Full disclosure: It’s possible that menopause, which has fostered an “Oh, who in hell really cares?” attitude in me for some time now, may have dispensed with my lifelong stage fright, too, and I just never noticed, having been on no stages in recent years. But I prefer to think the family matriarchy saved me, that my beloved elders closed ranks around me, my mother and mother-in-law on one flank, my grandmother and great-grandmother on the other, to shore me up and give me strength.”

I’m taking the side of the family matriarchy over menopause in this one, because I know the power of personal stories that remind us of hope in the face of suffering and hardship.

We all have stories in our past that can provide hope for the future, if we do the work to dig them out. Renkl recounts several, including how her grandmother taught school in a two-room country schoolhouse because her grandfather’s farm never quite made enough income to pay the bills. In my life, I can look at a watch that my grandfather used as a conductor on the Franklin to Nashville Interurban rail line and recall that he worked multiple jobs to help get his family through the Depression. Because he was occasionally between jobs, my grandmother also ran a boarding house in their home, serving meals to workers and travelers, to make ends meet.

Hope is grounded in memory. Hope as a sense of uncertainty and coming to terms with the fact that we don’t know what will happen, but we have memories that show us that good things—powerful things—can happen. Stories from our personal pasts can point towards a resilience and strength we need today.

Near the end of her story, Renkl builds on the thought of hope being grounded in memory. She writes, “Perhaps these family histories, small as they might be and utterly invisible to the world, hold the key to facing our larger worries, too, and showing the way through.”

Like Renkl, I do believe these family stories and histories provide hope that is key to facing larger worries. Which is why I’ll take the family matriarchy story line every time.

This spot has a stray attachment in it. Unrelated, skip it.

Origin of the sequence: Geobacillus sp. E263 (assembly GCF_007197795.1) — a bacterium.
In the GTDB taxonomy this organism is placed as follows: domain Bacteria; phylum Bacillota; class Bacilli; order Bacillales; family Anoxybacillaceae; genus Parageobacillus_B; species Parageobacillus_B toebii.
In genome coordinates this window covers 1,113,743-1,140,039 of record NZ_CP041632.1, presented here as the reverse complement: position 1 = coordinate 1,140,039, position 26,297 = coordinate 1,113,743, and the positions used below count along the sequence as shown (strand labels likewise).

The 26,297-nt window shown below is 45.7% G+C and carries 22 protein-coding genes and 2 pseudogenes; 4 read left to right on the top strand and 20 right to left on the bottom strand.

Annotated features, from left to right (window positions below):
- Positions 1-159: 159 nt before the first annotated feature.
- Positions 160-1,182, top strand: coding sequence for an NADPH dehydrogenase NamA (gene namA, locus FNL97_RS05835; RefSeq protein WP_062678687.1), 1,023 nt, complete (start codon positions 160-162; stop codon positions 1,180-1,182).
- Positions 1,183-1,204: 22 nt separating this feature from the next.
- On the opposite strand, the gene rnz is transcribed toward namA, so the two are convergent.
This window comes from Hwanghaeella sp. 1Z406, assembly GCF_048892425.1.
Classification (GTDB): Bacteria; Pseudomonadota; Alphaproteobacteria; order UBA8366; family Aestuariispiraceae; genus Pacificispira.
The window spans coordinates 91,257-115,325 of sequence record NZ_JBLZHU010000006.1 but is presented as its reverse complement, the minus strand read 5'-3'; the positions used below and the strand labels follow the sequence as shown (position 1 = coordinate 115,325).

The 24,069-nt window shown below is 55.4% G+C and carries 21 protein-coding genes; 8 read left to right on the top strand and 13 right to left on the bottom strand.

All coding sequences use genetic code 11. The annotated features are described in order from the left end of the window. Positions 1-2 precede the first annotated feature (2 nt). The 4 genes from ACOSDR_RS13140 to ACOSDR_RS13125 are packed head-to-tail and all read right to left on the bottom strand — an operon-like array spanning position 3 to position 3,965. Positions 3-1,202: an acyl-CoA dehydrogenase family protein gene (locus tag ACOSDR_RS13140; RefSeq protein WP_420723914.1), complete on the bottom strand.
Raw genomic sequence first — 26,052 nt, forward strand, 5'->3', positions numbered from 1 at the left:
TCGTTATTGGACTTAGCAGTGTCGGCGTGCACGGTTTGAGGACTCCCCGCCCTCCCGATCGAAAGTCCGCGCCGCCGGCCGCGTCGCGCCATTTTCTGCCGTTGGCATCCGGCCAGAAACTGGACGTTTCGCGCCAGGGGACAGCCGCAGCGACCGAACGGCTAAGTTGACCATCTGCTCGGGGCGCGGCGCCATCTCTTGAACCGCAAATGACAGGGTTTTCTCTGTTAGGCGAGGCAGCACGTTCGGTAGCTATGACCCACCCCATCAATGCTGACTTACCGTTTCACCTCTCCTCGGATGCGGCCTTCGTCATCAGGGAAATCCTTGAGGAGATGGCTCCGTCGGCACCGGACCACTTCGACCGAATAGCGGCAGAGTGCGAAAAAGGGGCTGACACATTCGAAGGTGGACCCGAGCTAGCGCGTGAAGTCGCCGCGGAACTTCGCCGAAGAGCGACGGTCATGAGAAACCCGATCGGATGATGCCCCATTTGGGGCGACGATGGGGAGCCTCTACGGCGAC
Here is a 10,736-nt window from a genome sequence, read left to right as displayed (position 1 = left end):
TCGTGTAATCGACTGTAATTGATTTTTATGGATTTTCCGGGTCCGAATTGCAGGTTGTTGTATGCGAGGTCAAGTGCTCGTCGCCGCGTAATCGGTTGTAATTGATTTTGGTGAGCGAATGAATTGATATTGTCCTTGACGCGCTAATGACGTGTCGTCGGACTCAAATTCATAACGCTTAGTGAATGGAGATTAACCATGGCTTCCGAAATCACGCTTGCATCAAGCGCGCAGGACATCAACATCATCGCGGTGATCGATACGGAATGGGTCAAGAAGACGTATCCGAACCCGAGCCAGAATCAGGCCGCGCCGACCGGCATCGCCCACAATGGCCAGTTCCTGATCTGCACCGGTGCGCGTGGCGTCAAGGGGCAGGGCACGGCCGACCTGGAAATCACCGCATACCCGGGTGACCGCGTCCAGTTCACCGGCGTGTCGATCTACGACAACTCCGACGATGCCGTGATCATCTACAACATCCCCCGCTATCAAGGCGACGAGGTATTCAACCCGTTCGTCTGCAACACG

More to come…


Installment #15 of The Gap Year Chronicles

The Chosen One

Quick quiz: Which recent news story generated the following online comments?

  • God must have a wicked sense of humor.
  • God also chose to use locusts, plague, and floods in the past to make a point.
  • Perhaps it is time to reconsider the whole “omniscient” thing.
  • God set this up as a test for the American people. Are we as smart, honest and ethical as God hopes we are? The answer of course, was many, many people did not pass that test. God is really disappointed and pretty well flabbergasted that the test went so spectacularly wrong.
  • After the break: God sues Rick Perry for slander.
  • “What does the Lord require of you? To act justly and to love mercy and to walk humbly with your God.” Micah 6:8. Perhaps Rick Perry didn’t read that far in his Bible.
  • Asked for a response, God said “oops.”
  • Does God have a return address?
  • The smart glasses. They do nothing.

If you guessed that these comments were in response to recent news reports of outgoing Energy Secretary Rick Perry telling a Fox & Friends host that he saw Donald Trump as “God’s Chosen One,” then you would be correct!

For your prize, let’s talk about separation of church and state and how that relates to religion in the public square, one of my favorite subjects.

The Last Supper

Leonardo da Vinci’s painting “The Last Supper” in Milan, Italy.

First, let’s recall that the President and the Secretary were not always singing from the same hymnal, so to speak. This is the same Donald Trump who once told supporters that the former Texas governor “put glasses on so people will think he’s smart,” and that it “just doesn’t work.” And it is the same Rick Perry who, in response to that public put-down in 2015, replied that Trump was a “cancer on conservatism” that “cannot be pacified or ignored,” and instead must be “clearly diagnosed, excised, and discarded.”

Let the record show that I agree with both assessments.